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1158 Views 12 Replies Latest reply: Feb 28, 2008 8:29 PM by J Michael
Does it need as much empty space on the drive, as is used by the Home folder?
Yes. A second copy of the home folder is created during the process of turning FileVault on and off.
(29916)iMac Late 2007 Core 2 Duo, Mac OS X (10.5.2)
Your disk is to full to do the Filevault conversion at this time. If you clear enough space to do the conversion you can copy the stuff back at that point... FileVault of itself doesn't take much if any more space than not using it.
That said... with a 250 GB drive and 220 GB in use... you're running close to where you'll start running into performance issues. It's generally a bad idea to let a drive get more than 85% full.8-Core Mac Pro, Mac OS X (10.5.2)
Also, FileVault is absolutely NOT necessary for the average user. According to most apple representatives, it is meant for government users only, or those with state secrets on your drive. With FileVault, you are basically entrusting ALL your data to ONE file-a disk image. If it gets corrupted, you lose all your data. Also, with FileVault, Time Machine CANNOT back up your home folder unless you are logged out.
If you do have data you need to secure, then make individual encrypted disk images with Disk Utility (/Applications/Utilities, File>New>Blank Disk Image, and select, under encryption "128-bit AES Encryption").
Good luck!17" iMac 2GHz Intel Core 2 Duo 1G DDR2 SDRAM 667MHz 160GB hard drive, Mac OS X (10.5.2), iMac dual booted to run Windows XP. iPod 5th gen with video 30GB.
Thanks for the advice - however, I want on-the-fly encryption, not selective. And I don't have the time (or the presence of mind) to use the disk utility or one of the freeware versions like Encrypt This. I could live with Folder encryption whereby a folder such as my Documents folder is entirely encrypted. I actually have a fair amount of sensitive information on my MBP and don't want to lose it if I lose the computer OR if I lose my 2.5" external bootable clone drive, which I carry with me in case of primary drive failure.MacBook Pro with lots of extra stuff, Mac OS X (10.5.2), iPhone in pocket, iPod in car, Nikon and Adobe everything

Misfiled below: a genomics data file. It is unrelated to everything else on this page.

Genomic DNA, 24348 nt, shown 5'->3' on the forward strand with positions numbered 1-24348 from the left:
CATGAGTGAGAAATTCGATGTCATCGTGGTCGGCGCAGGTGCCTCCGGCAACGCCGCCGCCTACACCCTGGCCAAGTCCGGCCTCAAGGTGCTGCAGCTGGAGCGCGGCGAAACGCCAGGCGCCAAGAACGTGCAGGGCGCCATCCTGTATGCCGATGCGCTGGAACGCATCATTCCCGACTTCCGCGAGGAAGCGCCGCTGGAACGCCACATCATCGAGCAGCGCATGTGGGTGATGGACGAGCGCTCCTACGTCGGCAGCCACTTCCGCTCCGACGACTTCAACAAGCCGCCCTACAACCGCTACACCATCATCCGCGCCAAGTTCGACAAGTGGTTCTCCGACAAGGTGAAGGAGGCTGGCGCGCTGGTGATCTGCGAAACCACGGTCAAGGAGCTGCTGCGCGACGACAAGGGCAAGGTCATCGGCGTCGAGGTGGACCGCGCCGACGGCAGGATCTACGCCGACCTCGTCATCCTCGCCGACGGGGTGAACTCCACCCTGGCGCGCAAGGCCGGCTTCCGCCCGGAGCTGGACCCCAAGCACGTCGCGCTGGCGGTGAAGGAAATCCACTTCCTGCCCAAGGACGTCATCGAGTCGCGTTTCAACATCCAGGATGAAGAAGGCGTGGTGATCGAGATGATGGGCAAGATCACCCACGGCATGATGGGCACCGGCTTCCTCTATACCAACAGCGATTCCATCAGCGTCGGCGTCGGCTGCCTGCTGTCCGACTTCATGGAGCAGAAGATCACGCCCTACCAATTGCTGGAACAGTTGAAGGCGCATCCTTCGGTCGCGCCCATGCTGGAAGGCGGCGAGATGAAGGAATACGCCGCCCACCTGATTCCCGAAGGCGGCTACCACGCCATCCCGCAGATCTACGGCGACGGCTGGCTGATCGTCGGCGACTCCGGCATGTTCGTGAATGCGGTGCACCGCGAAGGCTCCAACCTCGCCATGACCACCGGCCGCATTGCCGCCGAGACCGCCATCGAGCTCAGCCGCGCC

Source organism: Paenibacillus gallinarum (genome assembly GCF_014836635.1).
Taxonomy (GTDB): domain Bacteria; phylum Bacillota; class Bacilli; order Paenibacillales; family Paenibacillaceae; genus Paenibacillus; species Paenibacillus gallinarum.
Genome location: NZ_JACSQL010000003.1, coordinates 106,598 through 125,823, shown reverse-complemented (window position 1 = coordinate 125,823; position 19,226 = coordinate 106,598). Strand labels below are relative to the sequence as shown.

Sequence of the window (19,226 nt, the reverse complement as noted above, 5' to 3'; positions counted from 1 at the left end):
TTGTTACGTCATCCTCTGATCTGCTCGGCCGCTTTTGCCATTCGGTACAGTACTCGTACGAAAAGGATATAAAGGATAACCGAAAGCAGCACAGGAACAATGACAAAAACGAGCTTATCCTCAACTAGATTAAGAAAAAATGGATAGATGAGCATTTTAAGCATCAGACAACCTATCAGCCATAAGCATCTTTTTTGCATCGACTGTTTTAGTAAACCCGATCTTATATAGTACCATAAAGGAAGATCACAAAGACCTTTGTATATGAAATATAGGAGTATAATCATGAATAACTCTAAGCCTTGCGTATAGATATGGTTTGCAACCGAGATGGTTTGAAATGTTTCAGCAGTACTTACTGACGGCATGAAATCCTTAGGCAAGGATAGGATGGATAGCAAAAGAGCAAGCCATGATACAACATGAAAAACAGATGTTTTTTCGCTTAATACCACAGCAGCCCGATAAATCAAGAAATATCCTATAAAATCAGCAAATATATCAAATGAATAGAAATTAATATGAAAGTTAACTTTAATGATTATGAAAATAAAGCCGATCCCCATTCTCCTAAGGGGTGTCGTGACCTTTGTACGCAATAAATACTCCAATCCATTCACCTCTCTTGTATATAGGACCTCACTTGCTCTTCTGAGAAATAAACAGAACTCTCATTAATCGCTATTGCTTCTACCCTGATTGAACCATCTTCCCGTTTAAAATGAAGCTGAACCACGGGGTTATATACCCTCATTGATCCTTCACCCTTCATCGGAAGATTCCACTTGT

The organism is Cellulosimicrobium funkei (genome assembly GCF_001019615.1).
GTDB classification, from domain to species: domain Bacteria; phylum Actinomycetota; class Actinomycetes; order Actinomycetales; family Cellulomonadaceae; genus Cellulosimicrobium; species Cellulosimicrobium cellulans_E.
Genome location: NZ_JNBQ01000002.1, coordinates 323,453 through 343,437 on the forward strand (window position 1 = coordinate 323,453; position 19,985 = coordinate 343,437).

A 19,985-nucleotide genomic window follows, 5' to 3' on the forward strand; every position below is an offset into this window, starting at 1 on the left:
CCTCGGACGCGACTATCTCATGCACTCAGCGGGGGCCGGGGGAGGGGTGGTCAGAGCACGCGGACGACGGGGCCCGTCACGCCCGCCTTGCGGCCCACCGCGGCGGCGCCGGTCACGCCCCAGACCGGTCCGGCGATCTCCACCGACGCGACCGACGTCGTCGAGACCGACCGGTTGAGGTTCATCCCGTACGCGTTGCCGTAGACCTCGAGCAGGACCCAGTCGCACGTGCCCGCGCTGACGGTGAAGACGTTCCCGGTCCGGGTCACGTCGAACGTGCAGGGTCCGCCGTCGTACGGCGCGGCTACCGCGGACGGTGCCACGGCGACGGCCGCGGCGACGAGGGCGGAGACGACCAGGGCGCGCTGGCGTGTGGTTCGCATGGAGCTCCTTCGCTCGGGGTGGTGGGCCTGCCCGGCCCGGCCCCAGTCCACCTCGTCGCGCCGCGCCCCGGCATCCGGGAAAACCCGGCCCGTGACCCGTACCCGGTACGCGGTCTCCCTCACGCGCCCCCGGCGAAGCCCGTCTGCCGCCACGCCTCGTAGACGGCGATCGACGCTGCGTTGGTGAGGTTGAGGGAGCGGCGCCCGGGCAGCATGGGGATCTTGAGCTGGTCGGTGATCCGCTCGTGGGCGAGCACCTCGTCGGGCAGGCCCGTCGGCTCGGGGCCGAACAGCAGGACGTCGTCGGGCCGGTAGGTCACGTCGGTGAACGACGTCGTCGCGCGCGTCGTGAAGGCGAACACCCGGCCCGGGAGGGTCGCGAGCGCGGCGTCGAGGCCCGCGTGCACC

As I tell everyone who is interested in using FileVault.... you are only a candidate for FileVault if you have the discipline to run regular backups. It sounds like you do since you say you have a backup boot drive.
But...you mentioned that you take this backup boot drive with you. If you run FileVault, that's a bad idea.
Time Machine does a lousy job with FileVault because it backups up the whole sparse image as an encrypted blob. It takes a lot of space, but worse is if you want to restore a file you end up having to restore the whole FileVault for that day. While you can get back what you lost, you might (probably will) end up over-writing files you didn't want over-written. You end up playing a big shell-game trying to restore your files without having the undesirable side-effect of wiping out files you did not want to restore.
This leaves you with options of backup programs that make non-encrypted backups. I use "SuperDuper!". it's easy, clever, and makes a full bootable backup kept up-to-date but only takes the time needed to do an incremental backup. Unfortunately since FileVault is 'transparent' to the user in that you and your applications wont really notice that your home directory is encrypted, neither does your backup program. THAT means that your backup is actually not encrypted at all. That fixes the whole restore headache that Time Machine has with FileVault, but unfortunately if you carry this backup disk around with you and someone steals your laptop bag (with backup drive) then they have an non-encrypted copy of your data... which sort of defeats the whole point of using FileVault.